Owner’s Handbook: Bahamas 101

A few months ago, my column addressed pilots as SCUBA enthusiasts, and the subject of combining flying with dive destinations. The excellent response I received from that column only enforced my belief in the flying-diving connection.

I mentioned that I would soon be returning to the Bahamas to try out a new destination, once my wife and I figured out where that would be. Our first trip to the Bahamas by small plane last year was to Walkers Cay, a tiny island north of Freeport.

This time, we nailed down the date first, deciding to go in April during Easter week. It would be our second trip over the water in our Cardinal RG, so we were by no means “experts” at this. But, we knew our experiences from the first Bahamas trip would help us make modifications to ensure an excellent trip.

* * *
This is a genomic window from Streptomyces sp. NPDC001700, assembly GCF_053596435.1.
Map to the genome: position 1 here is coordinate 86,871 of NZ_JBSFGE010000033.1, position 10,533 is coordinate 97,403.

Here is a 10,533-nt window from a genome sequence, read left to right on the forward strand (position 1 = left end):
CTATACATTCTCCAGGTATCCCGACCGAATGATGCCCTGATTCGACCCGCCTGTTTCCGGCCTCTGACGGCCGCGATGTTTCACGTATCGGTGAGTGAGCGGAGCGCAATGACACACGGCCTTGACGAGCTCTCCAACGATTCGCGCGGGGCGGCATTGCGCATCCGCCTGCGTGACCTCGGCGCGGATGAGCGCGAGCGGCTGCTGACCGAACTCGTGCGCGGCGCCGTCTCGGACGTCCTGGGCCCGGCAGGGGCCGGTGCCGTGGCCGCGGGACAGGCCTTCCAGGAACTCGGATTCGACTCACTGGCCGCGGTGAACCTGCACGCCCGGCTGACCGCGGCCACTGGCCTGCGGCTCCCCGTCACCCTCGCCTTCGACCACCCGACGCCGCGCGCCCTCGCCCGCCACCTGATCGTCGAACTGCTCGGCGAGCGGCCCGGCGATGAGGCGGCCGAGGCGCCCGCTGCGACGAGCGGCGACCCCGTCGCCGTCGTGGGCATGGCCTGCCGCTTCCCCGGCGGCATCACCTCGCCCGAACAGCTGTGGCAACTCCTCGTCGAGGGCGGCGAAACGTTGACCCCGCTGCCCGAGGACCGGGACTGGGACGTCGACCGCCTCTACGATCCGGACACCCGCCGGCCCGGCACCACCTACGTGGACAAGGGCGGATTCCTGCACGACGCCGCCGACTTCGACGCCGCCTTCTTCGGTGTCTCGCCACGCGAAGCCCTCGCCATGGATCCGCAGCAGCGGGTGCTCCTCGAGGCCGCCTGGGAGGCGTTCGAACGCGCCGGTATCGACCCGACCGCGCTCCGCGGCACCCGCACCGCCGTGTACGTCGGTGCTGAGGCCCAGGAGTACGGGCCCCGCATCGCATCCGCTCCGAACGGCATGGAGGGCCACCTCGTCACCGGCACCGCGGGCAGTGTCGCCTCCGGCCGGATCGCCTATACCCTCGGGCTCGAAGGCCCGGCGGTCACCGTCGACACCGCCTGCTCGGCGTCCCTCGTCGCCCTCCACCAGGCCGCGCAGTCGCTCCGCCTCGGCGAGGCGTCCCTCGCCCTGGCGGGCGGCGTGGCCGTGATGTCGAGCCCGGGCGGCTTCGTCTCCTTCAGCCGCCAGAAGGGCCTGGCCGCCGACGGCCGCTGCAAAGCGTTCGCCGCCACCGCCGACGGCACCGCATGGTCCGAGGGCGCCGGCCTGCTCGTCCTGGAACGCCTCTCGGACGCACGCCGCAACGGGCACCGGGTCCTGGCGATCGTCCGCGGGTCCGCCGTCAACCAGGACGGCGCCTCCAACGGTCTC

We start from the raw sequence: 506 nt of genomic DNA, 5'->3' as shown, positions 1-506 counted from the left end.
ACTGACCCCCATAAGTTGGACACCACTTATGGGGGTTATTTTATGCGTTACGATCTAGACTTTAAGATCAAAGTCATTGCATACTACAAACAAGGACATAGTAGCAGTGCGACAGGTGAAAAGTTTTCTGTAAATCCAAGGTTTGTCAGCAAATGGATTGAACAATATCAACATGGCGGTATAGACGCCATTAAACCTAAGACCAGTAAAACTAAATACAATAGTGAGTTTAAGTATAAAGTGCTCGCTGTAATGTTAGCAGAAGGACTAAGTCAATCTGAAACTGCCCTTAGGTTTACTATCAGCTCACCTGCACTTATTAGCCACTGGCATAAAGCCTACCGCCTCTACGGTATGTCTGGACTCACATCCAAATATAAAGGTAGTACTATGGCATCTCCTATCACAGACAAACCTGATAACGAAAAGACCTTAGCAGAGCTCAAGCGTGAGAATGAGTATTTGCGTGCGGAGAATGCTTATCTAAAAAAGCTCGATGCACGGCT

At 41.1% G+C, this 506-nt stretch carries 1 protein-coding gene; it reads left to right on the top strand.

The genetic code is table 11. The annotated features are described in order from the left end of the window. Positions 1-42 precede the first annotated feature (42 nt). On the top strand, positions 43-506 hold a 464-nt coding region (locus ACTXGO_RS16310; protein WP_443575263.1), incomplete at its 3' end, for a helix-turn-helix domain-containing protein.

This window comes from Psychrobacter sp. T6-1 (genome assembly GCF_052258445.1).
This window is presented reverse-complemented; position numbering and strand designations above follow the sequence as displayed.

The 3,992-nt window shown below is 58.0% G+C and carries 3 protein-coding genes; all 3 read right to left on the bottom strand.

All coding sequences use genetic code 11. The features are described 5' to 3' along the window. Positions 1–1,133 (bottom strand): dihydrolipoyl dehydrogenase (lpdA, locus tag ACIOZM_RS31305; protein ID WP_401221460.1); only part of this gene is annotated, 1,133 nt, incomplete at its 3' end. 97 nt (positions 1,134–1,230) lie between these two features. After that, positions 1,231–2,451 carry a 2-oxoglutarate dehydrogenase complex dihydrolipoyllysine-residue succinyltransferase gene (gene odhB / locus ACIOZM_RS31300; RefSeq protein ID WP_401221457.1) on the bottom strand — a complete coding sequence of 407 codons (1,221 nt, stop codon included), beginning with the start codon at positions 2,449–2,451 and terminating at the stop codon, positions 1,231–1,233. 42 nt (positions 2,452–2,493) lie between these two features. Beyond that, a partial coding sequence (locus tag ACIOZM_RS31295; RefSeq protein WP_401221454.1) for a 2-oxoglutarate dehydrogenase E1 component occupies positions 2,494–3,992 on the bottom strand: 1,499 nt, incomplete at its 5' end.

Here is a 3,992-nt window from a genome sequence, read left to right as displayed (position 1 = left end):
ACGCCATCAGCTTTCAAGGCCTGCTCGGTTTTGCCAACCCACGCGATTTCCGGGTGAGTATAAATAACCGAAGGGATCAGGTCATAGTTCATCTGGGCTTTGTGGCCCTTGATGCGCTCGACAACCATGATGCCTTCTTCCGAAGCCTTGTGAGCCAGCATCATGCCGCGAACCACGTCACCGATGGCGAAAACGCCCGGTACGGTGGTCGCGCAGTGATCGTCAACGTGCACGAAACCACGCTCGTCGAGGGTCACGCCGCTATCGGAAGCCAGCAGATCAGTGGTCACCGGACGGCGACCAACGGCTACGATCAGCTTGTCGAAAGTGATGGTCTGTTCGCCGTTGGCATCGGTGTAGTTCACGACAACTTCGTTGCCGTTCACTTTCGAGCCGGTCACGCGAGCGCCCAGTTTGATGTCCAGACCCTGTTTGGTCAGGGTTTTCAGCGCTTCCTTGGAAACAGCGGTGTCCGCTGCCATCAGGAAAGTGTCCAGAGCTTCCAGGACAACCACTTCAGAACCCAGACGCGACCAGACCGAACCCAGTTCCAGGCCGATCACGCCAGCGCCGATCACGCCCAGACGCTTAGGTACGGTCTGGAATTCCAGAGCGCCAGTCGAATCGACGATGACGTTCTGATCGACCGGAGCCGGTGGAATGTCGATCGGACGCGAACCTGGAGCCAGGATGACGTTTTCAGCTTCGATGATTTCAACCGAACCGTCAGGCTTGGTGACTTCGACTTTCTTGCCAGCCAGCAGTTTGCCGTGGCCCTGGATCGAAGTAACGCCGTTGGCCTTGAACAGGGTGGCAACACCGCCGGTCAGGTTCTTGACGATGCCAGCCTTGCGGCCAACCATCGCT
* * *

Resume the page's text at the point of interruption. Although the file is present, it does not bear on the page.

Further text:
To help in the search for a destination, I obtained a copy of the 2002 Bahamas & Caribbean Pilot’s Guide. ($49.95, Pilot Publishing, Inc., 800-521-2120, PilotPub.com) This 6-by-9-by-1-inch book was delivered on time and proved an excellent resource manual for flying anywhere in the Caribbean.

John and Betty Obradovich are the publishers and through email correspondence when I was ordering the book, also provided me with some helpful information regarding my pending trip. This book is packed with so much stuff I could write a whole column on just what’s in it. Anyway, the bottom line is that if you’re serious about flying in the Caribbean or Bahamas … buy the book.